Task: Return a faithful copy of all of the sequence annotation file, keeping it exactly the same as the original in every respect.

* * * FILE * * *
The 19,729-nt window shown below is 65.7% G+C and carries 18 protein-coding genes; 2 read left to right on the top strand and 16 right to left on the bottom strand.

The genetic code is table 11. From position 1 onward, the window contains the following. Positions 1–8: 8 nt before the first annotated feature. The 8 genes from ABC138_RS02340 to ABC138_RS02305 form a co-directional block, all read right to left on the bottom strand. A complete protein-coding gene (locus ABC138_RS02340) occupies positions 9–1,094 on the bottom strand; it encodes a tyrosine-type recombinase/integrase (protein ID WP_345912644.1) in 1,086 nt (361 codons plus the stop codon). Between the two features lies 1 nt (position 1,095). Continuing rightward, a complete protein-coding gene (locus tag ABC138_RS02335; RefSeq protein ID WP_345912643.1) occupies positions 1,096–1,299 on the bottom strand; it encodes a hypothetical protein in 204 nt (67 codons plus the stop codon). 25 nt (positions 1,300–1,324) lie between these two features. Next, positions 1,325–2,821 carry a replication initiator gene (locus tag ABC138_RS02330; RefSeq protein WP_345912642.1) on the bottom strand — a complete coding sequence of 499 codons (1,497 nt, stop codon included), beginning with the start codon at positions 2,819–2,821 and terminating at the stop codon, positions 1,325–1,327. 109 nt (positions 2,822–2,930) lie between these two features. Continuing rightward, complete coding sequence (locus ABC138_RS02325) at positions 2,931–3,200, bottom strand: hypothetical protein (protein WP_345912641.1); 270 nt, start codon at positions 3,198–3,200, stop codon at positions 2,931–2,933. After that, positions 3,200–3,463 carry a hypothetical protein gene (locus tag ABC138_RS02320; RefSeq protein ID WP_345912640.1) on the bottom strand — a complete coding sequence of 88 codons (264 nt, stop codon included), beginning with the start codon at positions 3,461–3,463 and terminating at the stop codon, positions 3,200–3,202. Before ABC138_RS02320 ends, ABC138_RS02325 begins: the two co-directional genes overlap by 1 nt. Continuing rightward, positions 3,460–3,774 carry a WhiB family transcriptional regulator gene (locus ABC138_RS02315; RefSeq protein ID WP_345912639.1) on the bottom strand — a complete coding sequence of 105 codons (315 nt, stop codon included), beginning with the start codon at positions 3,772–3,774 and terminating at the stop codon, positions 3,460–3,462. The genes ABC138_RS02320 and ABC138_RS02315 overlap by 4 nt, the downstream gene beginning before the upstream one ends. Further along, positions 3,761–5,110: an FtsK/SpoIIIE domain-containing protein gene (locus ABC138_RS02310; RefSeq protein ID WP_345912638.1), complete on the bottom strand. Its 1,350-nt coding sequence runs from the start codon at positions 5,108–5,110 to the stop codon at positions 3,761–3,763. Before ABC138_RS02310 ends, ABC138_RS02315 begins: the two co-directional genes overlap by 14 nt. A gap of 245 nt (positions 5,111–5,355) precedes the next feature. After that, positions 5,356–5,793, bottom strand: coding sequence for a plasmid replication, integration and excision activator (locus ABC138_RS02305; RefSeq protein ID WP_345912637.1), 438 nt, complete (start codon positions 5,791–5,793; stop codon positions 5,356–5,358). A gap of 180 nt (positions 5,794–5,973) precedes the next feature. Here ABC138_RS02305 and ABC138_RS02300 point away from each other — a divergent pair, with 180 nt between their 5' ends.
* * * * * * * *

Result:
The 19,729-nt window shown below is 65.7% G+C and carries 18 protein-coding genes; 2 read left to right on the top strand and 16 right to left on the bottom strand.

The genetic code is table 11. From position 1 onward, the window contains the following. Positions 1–8: 8 nt before the first annotated feature. The 8 genes from ABC138_RS02340 to ABC138_RS02305 form a co-directional block, all read right to left on the bottom strand. A complete protein-coding gene (locus ABC138_RS02340) occupies positions 9–1,094 on the bottom strand; it encodes a tyrosine-type recombinase/integrase (protein ID WP_345912644.1) in 1,086 nt (361 codons plus the stop codon). Between the two features lies 1 nt (position 1,095). Continuing rightward, a complete protein-coding gene (locus tag ABC138_RS02335; RefSeq protein ID WP_345912643.1) occupies positions 1,096–1,299 on the bottom strand; it encodes a hypothetical protein in 204 nt (67 codons plus the stop codon). 25 nt (positions 1,300–1,324) lie between these two features. Next, positions 1,325–2,821 carry a replication initiator gene (locus tag ABC138_RS02330; RefSeq protein WP_345912642.1) on the bottom strand — a complete coding sequence of 499 codons (1,497 nt, stop codon included), beginning with the start codon at positions 2,819–2,821 and terminating at the stop codon, positions 1,325–1,327. 109 nt (positions 2,822–2,930) lie between these two features. Continuing rightward, complete coding sequence (locus ABC138_RS02325) at positions 2,931–3,200, bottom strand: hypothetical protein (protein WP_345912641.1); 270 nt, start codon at positions 3,198–3,200, stop codon at positions 2,931–2,933. After that, positions 3,200–3,463 carry a hypothetical protein gene (locus tag ABC138_RS02320; RefSeq protein ID WP_345912640.1) on the bottom strand — a complete coding sequence of 88 codons (264 nt, stop codon included), beginning with the start codon at positions 3,461–3,463 and terminating at the stop codon, positions 3,200–3,202. Before ABC138_RS02320 ends, ABC138_RS02325 begins: the two co-directional genes overlap by 1 nt. Continuing rightward, positions 3,460–3,774 carry a WhiB family transcriptional regulator gene (locus ABC138_RS02315; RefSeq protein ID WP_345912639.1) on the bottom strand — a complete coding sequence of 105 codons (315 nt, stop codon included), beginning with the start codon at positions 3,772–3,774 and terminating at the stop codon, positions 3,460–3,462. The genes ABC138_RS02320 and ABC138_RS02315 overlap by 4 nt, the downstream gene beginning before the upstream one ends. Further along, positions 3,761–5,110: an FtsK/SpoIIIE domain-containing protein gene (locus ABC138_RS02310; RefSeq protein ID WP_345912638.1), complete on the bottom strand. Its 1,350-nt coding sequence runs from the start codon at positions 5,108–5,110 to the stop codon at positions 3,761–3,763. Before ABC138_RS02310 ends, ABC138_RS02315 begins: the two co-directional genes overlap by 14 nt. A gap of 245 nt (positions 5,111–5,355) precedes the next feature. After that, positions 5,356–5,793, bottom strand: coding sequence for a plasmid replication, integration and excision activator (locus ABC138_RS02305; RefSeq protein ID WP_345912637.1), 438 nt, complete (start codon positions 5,791–5,793; stop codon positions 5,356–5,358). A gap of 180 nt (positions 5,794–5,973) precedes the next feature. Here ABC138_RS02305 and ABC138_RS02300 point away from each other — a divergent pair, with 180 nt between their 5' ends.